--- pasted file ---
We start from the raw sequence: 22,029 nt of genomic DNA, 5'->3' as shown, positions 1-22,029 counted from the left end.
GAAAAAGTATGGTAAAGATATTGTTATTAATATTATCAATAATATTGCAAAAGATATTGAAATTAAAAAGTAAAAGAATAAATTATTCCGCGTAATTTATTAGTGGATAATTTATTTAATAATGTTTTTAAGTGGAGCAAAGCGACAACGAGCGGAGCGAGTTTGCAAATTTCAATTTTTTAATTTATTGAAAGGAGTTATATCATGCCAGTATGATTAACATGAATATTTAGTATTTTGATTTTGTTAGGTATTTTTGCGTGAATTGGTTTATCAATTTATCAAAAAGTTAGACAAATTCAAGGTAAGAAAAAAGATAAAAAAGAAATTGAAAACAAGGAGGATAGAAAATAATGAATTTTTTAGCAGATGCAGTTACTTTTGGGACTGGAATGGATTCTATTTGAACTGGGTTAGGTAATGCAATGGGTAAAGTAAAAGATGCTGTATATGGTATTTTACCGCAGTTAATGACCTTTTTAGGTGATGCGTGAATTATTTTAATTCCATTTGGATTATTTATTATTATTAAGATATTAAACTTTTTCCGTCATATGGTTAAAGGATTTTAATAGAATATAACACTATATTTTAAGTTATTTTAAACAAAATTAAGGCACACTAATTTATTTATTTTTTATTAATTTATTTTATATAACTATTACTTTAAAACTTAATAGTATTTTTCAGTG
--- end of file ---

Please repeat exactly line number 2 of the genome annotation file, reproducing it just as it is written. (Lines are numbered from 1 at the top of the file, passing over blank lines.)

GAAAAAGTATGGTAAAGATATTGTTATTAATATTATCAATAATATTGCAAAAGATATTGAAATTAAAAAGTAAAAGAATAAATTATTCCGCGTAATTTATTAGTGGATAATTTATTTAATAATGTTTTTAAGTGGAGCAAAGCGACAACGAGCGGAGCGAGTTTGCAAATTTCAATTTTTTAATTTATTGAAAGGAGTTATATCATGCCAGTATGATTAACATGAATATTTAGTATTTTGATTTTGTTAGGTATTTTTGCGTGAATTGGTTTATCAATTTATCAAAAAGTTAGACAAATTCAAGGTAAGAAAAAAGATAAAAAAGAAATTGAAAACAAGGAGGATAGAAAATAATGAATTTTTTAGCAGATGCAGTTACTTTTGGGACTGGAATGGATTCTATTTGAACTGGGTTAGGTAATGCAATGGGTAAAGTAAAAGATGCTGTATATGGTATTTTACCGCAGTTAATGACCTTTTTAGGTGATGCGTGAATTATTTTAATTCCATTTGGATTATTTATTATTATTAAGATATTAAACTTTTTCCGTCATATGGTTAAAGGATTTTAATAGAATATAACACTATATTTTAAGTTATTTTAAACAAAATTAAGGCACACTAATTTATTTATTTTTTATTAATTTATTTTATATAACTATTACTTTAAAACTTAATAGTATTTTTCAGTG